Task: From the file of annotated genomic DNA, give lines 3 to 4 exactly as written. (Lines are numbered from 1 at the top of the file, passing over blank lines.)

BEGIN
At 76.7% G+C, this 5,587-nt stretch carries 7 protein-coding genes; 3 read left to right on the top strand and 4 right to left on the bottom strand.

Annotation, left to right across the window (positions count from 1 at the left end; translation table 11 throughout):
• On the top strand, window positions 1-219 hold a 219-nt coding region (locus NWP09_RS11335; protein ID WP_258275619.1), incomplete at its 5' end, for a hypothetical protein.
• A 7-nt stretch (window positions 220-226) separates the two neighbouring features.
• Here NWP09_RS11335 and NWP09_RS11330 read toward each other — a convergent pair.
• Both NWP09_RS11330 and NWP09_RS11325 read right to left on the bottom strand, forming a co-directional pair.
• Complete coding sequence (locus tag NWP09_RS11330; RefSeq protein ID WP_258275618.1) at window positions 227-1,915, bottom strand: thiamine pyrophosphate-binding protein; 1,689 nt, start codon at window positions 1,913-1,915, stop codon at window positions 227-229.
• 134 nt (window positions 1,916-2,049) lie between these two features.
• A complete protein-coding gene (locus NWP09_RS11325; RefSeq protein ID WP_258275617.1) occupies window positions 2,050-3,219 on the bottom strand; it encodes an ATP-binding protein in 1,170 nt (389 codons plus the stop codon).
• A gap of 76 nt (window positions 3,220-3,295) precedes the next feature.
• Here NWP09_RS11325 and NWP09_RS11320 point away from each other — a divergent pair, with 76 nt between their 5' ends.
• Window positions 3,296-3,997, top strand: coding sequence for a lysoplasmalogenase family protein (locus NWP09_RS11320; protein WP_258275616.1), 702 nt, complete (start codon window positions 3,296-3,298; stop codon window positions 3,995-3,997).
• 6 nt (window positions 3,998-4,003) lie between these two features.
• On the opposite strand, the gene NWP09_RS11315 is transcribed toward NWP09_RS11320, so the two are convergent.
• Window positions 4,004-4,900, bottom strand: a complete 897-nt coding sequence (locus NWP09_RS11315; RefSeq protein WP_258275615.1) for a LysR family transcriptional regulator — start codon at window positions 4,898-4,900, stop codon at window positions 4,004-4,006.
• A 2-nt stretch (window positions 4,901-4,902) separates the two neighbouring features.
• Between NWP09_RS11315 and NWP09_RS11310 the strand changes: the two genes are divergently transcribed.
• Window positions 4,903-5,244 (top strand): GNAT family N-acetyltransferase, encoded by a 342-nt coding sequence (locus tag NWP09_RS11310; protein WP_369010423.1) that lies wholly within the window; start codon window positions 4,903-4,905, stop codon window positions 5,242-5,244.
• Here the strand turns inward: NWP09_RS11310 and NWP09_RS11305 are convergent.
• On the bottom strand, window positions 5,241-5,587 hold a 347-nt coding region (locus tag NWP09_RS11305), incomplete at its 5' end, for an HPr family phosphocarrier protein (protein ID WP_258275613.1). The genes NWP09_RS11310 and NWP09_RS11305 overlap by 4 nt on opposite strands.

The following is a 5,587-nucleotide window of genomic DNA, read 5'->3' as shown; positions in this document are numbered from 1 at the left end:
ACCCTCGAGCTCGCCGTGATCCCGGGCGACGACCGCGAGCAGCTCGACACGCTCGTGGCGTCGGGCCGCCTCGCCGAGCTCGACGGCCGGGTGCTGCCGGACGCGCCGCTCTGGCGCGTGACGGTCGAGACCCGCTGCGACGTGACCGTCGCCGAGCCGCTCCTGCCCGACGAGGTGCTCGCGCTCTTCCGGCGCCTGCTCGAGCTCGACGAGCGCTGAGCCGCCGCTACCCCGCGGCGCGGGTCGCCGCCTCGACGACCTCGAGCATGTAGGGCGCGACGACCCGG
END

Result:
• On the top strand, window positions 1-219 hold a 219-nt coding region (locus NWP09_RS11335; protein ID WP_258275619.1), incomplete at its 5' end, for a hypothetical protein.
• A 7-nt stretch (window positions 220-226) separates the two neighbouring features.